Cambridge University (2021) defines a pandemic as “… a disease that exists in almost all of an area or almost all of a group of people, animals or plants”. Wallace and Webber (2017) indicate that pandemics differ from sudden disasters as these often last for extended periods as compared to other natural disasters such as hurricanes or severe snowstorms. Some of the techniques that are recommended for inclusion in the business continuity plan for a pandemic are social distancing, sanitation, communication, and timing. Pandemics faced in recent times include the Severe acute respiratory syndrome (SARS), Zika virus, Ebola virus, and Swine Flu (Wallace & Webber, 2017) and most recently COVID-19 which disrupted business operations globally.

From south African context, very little is known what strategies were used to continue operating businesses during the black swan events. Therefore, the objective of this study was to identify the types of technologies were used to operate businesses during covid-19.

Key Terms in this Chapter

Business Intelligence Solutions: These solutions comprise IT-based tools that enable the user to customize dashboards, generate data visualizations, combine multiple data sets, and share the results with other uses.

Blockchain: This is essentially a recording system that is difficult to hack and takes the form of a digital ledger of transactions. It can reduce compliance costs, speed up data processing, and provide secure transactions.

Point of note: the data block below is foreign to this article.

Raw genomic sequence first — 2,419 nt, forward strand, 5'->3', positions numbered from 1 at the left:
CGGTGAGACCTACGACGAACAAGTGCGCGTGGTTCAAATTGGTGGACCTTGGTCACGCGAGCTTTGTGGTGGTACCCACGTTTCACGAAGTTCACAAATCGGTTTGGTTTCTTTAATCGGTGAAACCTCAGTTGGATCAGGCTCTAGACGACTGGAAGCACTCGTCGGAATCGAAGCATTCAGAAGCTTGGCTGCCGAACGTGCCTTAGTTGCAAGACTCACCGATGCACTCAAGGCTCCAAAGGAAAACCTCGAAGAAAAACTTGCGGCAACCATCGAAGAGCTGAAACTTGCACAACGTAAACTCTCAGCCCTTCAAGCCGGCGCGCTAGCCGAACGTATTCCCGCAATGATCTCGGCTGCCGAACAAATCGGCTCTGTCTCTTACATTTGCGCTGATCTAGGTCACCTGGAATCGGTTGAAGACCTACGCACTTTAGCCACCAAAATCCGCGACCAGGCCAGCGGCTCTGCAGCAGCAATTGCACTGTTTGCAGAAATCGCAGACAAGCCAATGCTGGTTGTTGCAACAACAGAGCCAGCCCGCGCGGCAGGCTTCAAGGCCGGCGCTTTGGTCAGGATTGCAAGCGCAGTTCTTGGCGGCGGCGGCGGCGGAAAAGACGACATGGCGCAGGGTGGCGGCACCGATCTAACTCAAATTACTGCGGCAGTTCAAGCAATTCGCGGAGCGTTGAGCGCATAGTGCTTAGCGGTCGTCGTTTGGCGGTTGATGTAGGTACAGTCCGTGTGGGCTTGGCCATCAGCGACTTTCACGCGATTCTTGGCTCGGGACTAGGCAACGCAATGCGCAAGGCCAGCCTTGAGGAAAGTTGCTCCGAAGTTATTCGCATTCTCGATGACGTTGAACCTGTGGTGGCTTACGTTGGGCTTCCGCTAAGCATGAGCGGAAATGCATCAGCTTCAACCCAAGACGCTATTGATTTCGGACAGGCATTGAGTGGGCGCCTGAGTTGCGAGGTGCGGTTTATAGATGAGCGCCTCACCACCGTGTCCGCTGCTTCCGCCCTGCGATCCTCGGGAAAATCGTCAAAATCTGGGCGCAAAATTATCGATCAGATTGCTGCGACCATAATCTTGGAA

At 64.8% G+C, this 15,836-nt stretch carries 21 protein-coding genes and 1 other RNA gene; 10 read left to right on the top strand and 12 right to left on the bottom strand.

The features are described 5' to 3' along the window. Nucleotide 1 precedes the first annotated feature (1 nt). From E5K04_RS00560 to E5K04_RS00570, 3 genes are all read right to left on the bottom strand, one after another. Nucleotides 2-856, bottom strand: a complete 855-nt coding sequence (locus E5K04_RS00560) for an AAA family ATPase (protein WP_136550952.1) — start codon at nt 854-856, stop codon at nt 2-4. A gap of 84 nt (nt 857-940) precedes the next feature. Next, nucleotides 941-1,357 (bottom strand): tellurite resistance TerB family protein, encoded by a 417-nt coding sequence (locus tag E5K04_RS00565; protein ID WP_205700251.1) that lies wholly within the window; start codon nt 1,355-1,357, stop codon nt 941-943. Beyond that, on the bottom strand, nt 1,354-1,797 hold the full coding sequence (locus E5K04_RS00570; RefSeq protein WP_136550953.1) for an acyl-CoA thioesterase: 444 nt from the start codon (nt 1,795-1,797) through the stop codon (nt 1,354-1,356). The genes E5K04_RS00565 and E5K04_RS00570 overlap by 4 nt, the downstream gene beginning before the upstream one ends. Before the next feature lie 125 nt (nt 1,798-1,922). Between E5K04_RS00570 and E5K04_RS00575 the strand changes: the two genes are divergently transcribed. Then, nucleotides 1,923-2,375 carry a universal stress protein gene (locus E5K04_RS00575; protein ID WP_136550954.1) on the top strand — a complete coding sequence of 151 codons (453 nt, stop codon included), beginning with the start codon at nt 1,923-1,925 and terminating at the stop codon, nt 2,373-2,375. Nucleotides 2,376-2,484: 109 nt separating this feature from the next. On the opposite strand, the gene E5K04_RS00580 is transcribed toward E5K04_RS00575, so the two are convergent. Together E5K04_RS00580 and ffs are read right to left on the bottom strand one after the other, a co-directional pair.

SWOT Analysis: This term is generally used in project management forums and refers to the strengths, weaknesses, opportunities, and threats of a project. It is used when developing a strategic plan and frequently to evaluate a company’s position in the market.

Internet of Things: This phrase, commonly used with the acronym IoT, refers to a system where ordinary items embedded with sensors, can be connected to the Internet. Examples of devices include smart microwaves and fridges, electric cars, fitness devices, and smart security systems.

VUCA: This is a managerial acronym for volatility, uncertainty, complexity, and ambiguity. This expression would be used in boardroom discussions when there are uncertain issues raised. Managers would use this acronym when problem-solving and then decision-making.

Black Swan Event: This is a metaphor for a surprising change event with major implications. This theory is often used in finance and describes a negative occurrence that was impossible to predict. Nassim Nicholas Taleb, a Lebanese American former option trader and risk analyst, coined the term ‘black swan’. He regards the COVID-19 pandemic as a ‘white swan’ event because it had been foreseen by him and others.

Teleworking: This term refers to remote or distance working where an arrangement with the employer is made concerning not having to commute to the office.

Business Continuity Planning: BCP is required in a company to prevent and recover from threats such as natural disasters or cyberattacks ensuring that both personnel and assets can function during and after such events. The process involves a risk assessment, business impact analysis, a continuity plan, strategic planning, and development and lastly to plan the testing and maintenance aspects.